If you suspect corruption in your organization, it’s in your best interest to launch an internal investigation before the police come knocking on your door. That’s the message that writer Jennifer Brown made clear in her article “The Payoff of the Internal Investigation”, published on canadianlawyermag.com last week. And this applies to companies all over the world, not just in Canada. Brown quotes Kristine Robidoux, a foreign corruption specialist with Gowling Lafleur Henderson LLP in Calgary, who spoke at the Canadian Bar Association Conference in Halifax earlier this month.
Niko Gets Off Lightly
“Transnational crime issues are becoming a bigger threat for Canadian companies as a tighter market means competitors are getting more vocal about the business practices of their competitors,” said Robidoux, who acted as external counsel for Niko Resources Ltd., which was fined $9.5-million in June for bribing a junior energy minister in Bangladesh.
Niko was Canada’s first significant prosecution under the Corruption of Foreign Public Officials Act (CFPOA), at a time when the country has come under criticism for its lax approach to foreign bribery. Instead of waiting for the Canadian authorities to investigate and file charges, Niko hired Robidoux’s company to conduct an internal investigation. As a result, Niko received fewer sanctions and lower fines.
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“When we were faced with the Crown’s disclosure we were able to respond to it very quickly and ended up making a very good deal for the company. I can’t speak highly enough of the value of an internal investigation,” said Robidoux.
Investigate to Prevent Bribery
But it’s not just the Canadian authorities who look kindly on companies that conduct their own investigations and self-report. The UK authorities also value internal investigations and expect companies to monitor their overseas personnel, going so far as to expect companies to “prevent” bribery.
“The UK Bribery Act is exceptionally far-reaching in several respects,” says Anthony Cole, aUKlawyer practicing inCalgarywith Christine Silverberg, retired Chief of Police and lawyer of the firm Wolch, Hursh, deWit, Silverberg & Watts. “First, its extra-territorial reach is extensive. Second, it applies to purely private sector bribery, rather than being confined to the bribery of foreign public officials. Third, it includes a strict liability offence for corporations for failing to prevent bribery by ‘associated persons’ of the corporation,” he says. Internal investigations into suspicions of corruption can be part of a robust bribery prevention initiative.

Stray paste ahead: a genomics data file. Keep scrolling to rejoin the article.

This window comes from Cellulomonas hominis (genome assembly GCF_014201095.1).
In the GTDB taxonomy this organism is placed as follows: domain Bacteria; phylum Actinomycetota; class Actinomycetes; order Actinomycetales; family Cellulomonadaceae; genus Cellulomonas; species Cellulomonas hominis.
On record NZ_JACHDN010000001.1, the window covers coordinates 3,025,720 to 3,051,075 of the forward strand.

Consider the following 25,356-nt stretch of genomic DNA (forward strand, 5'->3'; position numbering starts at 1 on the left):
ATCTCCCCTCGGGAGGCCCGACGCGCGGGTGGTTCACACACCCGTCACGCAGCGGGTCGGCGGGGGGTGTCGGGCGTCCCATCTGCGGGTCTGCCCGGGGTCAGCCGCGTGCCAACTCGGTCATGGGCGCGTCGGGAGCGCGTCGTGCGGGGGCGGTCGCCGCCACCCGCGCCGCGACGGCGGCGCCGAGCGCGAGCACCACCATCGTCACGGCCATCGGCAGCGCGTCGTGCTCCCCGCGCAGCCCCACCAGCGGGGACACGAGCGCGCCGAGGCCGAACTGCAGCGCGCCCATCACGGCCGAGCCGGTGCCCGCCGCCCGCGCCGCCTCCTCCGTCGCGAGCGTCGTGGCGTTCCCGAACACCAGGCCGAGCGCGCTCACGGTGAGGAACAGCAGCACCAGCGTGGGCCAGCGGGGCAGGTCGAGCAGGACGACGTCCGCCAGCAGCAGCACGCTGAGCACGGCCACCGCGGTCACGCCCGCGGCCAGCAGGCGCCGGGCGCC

Saving Face Through Self-Disclosure
And then there’s the US Foreign Corrupt Practices Act, another powerful piece of legislation that also extends beyond the country’s borders.
“The US has a remarkable track record in handling overseas anti-corruption cases and is, at present, the unquestioned global champion in the fight against corruption,” says Cole.
The good news is that companies who take the initiative to investigate and self report face less onerous sanctions under the FCPA too.
“The favoured approach of US law enforcement agencies dealing with corporate overseas corruption cases seems to be to encourage self-reporting and an early plea by the corporation, resulting in a huge fine, but often allowing the corporation the opportunity to issue a face-saving joint press-release with the relevant law enforcement agency,” says Cole.
No matter which jurisdiction you operate in, monitoring and investigating internal corruption before it comes to light simply makes good business sense.